After Five Years, Apparently The Mobile Virus Flood Is Really Coming This Time
from the we've-been-waiting dept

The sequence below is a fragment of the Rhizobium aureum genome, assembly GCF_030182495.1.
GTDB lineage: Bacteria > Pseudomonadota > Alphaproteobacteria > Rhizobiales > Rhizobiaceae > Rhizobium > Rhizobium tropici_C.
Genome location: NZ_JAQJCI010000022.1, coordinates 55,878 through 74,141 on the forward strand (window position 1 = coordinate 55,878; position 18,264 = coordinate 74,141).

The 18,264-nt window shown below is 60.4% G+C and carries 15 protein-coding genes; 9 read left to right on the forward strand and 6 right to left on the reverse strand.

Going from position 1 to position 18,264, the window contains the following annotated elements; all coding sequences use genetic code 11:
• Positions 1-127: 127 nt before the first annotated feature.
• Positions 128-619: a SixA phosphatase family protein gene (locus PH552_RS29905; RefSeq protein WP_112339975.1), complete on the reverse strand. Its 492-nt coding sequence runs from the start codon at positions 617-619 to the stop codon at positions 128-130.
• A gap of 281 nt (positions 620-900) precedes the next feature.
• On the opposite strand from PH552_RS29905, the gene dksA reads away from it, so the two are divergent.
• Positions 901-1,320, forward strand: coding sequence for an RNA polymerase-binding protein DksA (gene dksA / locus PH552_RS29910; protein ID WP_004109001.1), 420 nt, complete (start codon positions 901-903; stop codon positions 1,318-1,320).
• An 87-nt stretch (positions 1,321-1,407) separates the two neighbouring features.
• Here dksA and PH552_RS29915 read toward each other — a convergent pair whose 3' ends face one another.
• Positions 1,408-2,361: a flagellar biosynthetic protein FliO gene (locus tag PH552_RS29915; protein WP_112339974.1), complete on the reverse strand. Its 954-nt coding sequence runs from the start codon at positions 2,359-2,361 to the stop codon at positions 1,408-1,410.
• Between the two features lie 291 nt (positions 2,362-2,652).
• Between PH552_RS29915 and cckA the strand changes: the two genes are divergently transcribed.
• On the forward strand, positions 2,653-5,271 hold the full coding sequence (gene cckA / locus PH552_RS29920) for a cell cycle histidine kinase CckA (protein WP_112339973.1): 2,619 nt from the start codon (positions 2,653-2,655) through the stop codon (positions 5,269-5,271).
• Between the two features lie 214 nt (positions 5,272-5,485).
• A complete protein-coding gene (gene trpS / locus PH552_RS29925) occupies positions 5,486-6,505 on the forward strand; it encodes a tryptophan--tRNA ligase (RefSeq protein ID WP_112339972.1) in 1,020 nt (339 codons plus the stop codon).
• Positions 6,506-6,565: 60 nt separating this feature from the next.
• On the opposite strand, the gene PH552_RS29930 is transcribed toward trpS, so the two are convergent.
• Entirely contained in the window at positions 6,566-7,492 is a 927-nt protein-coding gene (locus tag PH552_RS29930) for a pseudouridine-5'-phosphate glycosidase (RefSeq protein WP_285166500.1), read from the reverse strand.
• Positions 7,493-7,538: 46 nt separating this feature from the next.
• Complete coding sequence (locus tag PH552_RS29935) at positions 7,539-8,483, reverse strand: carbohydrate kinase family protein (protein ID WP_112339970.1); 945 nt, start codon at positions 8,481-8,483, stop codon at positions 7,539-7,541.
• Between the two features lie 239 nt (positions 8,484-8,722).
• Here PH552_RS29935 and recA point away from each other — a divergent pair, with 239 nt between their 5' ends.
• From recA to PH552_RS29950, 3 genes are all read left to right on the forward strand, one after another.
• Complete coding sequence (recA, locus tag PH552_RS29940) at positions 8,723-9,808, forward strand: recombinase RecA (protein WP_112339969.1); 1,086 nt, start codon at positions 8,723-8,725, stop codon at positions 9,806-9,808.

Some academic researchers are now saying that the only thing holding back a tidal wave of mobile malware is that no single operating system has sufficient market share, but once one hits 10 percent, phones running it are dead meat. But that argument doesn't wash, nor do the researchers' claims that an MMS-based virus could infect an entire population of devices in a matter of hours. First, the market share figure doesn't make a lot of sense, given that platforms like Nokia's Series 40 already feature in hundreds of millions of devices, creating a large target population. Second, MMS messages still have to travel through operators' servers, so they're much easier to scan for malware than PC-based communications. As long as operators' malware filters are working as they should, it won't be too difficult to stop the spread of an MMS virus. But perhaps the biggest factor holding back mobile malware is that there really isn't any money in it for virus authors. Botnets of mobile phones aren't much use for sending out spam, and generally, the money trail created by any sort of premium-message scam can be relatively easily tracked. The closed nature of mobile networks and mobile devices makes them much less susceptible to malware than internet-connected PCs, and no amount of hype will change that.